People love giving unsolicited marriage advice.
Especially when they interact with newly weds. I remember when John and I were a few months away from our big day – everyone and their mother seemed to have some profound bit of marriage advice they wanted to give us.
But the problem is, so much of it was really terrible. Horrible. Bad advice. So bad, that if we actually would have applied it to our lives, I’m certain we wouldn’t be standing here today.
Bad Marriage Advice
And while there are certainly some incredible marriage books and fantastic marriage advice out there (if I do say so myself ), you’ve really got to make sure you don’t just take what everyone says and apply it to your life, even if it’s lingo that’s been going around for a while. Because in some aspects of life, what works for someone else, may not work for everyone.
Let me tell you some of the worse marriage advice we’ve heard along the way:
5 Bits of Really Bad Marriage Advice
#1: Happy Wife = Happy Life
I was at a dinner party the other day when an engaged couple came up to me, with my book, Choosing Marriage, in-hand. The couple had just committed to reading through this book before they got married and the husband-to-be looked at me, then looked at the book he was holding, then looked at his wife and chuckled, “happy wife, happy life, right?”.
No, sir, that’s not exactly right. Not at all, actually. And if you actually read this book in your hands, you’ll find that out very quickly. No, I didn’t say that right then and there – but that’s what I was thinking.
I am so tired of hearing this phrase going around. A phrase that somehow elevates the needs of the wife as the one and only thermostat for the temperature of the home.
There’s no denying that in marriage we’re called to put the needs of others before our own. We’re called to make the WE greater than the ME. But this type of bad marriage advice encourages passivity in men and domineering in women. It’s downright unhealthy to view marriage through this lens of unequal power and it quickly seeps into other parts of life.
You want a happy life? Then stop elevating SHE and belittling HE, or vice versa. “Learn to see marriage through the formula of WE > ME.”Choosing Marriage: Why It Has To Start With We > ME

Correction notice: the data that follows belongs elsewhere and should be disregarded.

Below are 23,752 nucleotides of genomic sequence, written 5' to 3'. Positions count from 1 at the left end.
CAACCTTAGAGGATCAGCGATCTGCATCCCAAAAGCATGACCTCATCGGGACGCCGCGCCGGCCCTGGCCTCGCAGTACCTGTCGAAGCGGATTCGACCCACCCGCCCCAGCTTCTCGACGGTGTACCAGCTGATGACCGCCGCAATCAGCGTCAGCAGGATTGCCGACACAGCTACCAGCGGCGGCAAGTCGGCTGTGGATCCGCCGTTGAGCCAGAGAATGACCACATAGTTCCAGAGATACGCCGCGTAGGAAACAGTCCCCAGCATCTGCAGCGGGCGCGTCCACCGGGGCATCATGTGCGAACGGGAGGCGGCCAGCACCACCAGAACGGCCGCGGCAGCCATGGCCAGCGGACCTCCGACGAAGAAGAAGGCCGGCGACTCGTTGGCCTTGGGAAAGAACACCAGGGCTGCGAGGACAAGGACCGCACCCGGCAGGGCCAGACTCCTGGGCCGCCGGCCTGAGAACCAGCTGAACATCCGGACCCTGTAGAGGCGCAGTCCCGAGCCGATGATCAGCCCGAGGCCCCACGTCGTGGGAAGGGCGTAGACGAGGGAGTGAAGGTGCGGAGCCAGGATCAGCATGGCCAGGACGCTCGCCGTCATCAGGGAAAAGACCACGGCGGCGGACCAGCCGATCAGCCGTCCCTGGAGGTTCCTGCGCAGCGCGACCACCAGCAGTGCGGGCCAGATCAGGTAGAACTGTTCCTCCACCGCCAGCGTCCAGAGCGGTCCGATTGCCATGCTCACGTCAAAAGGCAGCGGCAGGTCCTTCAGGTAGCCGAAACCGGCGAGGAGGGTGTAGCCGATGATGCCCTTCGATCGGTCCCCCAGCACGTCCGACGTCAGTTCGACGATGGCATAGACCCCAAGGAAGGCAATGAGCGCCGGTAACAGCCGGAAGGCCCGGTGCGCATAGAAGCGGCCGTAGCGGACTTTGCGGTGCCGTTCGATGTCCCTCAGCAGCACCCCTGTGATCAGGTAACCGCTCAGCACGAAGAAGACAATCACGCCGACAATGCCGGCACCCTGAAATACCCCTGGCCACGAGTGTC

#2: Women are Emotional and Men are Visual
Here’s another phrase that’s unnecessarily messed with my head over the years. Ever since I can remember, it’s been drilled into my mind that when it comes to how we think and express: men are always visual, and woman are always emotional.
The problem with that mentality is that it puts SUCH a wide chasm between men and women. Not only that, it leaves no room for responsibility and ownership of who we are and what we do.
Men are visual, therefore they will always struggle with porn, want sex, and lust after other women.
Women are emotional, therefore they will always create drama, deal with uncontrolled emotions, and make decisions based on how they feel.
I’m sick of such rigid phrases that pin us to a series of struggles we were never meant to own.
While it may be true that certain genders tend to exhibit certain struggles, truth be told we all have layers of these struggles! Setting such rigid stereotypes leaves no room for understanding and connecting with one another in our shared struggles and experiences.
In a healthy marriage women have to be just as deliberate about taking responsibility for their thought life, and having accountability for what their eyes take in.
Men have to be just as deliberate about learning to tap into how they feel and express themselves in a healthy way.
We are BOTH visual, and we are BOTH emotional, and we’ve got to learn to honor God in how we manage each of those things.
#3: Married Couples Need To Go On a Weekly Date Night Out
In the early years of our marriage, my husband and I literally couldn’t afford a weekly “date night out”. By the time we could factor in gas money, dinner money, and babysitting money – our budget was completely in the red. In these later years of our marriage, juggling careers, ministry, and three children – we don’t always have the opportunity to go on a weekly date night out.